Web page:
Commercial, industrial, agricultural and other non- domestic heat users are being supported

Applications have opened for a scheme of up to 15 years of Government support to businesses and farms that install and use biomass and anaerobic digestion (AD)heating systems.

A significant contribution to meeting Ireland’s greenhouse gas emission targets is targeted in this second phase of the Support Scheme for Renewable Heat (SSRH).

The projects supported will increase renewable heat use in Ireland by three percentage points, and decrease emissions by about 300,000 tonnes of carbon dioxide per year.

Commercial, industrial, agricultural and other non- domestic heat users are being supported to adopt renewable heating systems.

Making the announcement, Communications, Climate Action and Environment Minister Richard Bruton said: “If we are to cut greenhouse gases, we must replace fossil fuels by renewable sources.”

The scheme is designed to support generation of enough renewable heat for 120,000 homes.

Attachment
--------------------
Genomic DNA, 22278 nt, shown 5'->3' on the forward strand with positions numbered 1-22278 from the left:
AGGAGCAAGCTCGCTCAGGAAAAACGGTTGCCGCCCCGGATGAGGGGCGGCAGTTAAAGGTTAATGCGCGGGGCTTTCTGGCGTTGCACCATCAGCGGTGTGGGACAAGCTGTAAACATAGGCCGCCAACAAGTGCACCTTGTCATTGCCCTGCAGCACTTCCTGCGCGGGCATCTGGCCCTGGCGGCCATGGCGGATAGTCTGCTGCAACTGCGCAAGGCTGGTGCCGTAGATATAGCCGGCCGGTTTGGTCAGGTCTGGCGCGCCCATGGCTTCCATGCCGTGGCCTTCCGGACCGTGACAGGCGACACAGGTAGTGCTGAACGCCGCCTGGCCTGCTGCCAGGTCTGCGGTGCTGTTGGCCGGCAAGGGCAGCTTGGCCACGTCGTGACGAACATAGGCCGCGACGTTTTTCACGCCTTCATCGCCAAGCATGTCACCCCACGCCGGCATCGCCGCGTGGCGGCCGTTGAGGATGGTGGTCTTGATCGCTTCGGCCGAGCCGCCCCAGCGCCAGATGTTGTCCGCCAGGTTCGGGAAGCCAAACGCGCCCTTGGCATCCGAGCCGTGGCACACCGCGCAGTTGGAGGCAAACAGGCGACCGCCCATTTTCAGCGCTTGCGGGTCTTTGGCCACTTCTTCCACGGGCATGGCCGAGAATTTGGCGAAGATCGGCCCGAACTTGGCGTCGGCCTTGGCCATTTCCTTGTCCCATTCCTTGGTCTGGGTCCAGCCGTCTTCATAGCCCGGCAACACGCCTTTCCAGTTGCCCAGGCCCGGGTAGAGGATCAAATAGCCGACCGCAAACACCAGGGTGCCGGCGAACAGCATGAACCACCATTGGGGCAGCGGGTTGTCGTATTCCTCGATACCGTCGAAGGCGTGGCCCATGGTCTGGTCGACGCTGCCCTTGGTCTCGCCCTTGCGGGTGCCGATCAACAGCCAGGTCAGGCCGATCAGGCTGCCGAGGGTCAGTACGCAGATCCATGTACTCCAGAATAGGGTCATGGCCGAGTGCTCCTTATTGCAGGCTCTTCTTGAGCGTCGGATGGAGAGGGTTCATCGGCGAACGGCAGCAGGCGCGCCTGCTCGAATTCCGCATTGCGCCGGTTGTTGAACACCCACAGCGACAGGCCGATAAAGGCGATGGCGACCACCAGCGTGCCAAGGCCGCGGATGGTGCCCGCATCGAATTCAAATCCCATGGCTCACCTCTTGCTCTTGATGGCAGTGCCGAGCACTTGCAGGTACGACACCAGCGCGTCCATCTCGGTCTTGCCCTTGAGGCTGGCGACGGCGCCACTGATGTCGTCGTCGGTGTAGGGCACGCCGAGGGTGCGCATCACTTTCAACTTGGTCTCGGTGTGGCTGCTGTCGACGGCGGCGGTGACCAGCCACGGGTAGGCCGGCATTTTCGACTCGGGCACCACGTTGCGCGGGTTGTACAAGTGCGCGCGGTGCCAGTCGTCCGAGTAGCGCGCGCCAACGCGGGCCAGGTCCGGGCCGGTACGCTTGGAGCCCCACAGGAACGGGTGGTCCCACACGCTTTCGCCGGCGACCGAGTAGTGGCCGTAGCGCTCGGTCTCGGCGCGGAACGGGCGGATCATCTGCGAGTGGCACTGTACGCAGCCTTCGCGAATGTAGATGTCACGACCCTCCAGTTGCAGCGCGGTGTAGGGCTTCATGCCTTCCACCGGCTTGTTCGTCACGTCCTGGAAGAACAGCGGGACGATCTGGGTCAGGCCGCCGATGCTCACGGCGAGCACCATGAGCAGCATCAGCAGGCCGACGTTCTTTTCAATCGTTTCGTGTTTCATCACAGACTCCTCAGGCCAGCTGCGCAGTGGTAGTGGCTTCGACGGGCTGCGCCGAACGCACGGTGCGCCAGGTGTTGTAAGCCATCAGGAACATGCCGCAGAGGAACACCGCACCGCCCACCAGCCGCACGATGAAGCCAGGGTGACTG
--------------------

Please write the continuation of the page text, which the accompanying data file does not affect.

The Sustainable Energy Authority of Ireland (SEAI) will administer the scheme. Full details are on the seai.ie website.

Biomass boilers can burn products, wastes and residues from agriculture, forestry and related industries, including fisheries and aquaculture, to generate heat.

In anaerobic digestion, organic material such as food waste, agricultural waste, silage, energy crops, breaks down in the absence of oxygen to produce biogas, which can be used to generate heat and/or electricity.

Existing biomass or biogas installations are not eligible for the SSRH.

The installation grant provides up to 30% of eligible costs to successful applicants.

The scheme also offers an ongoing tariff for useable heat output for up to 15 years.

The first phase of the SSRH, in 2018, was an installation grant for heat pumps.

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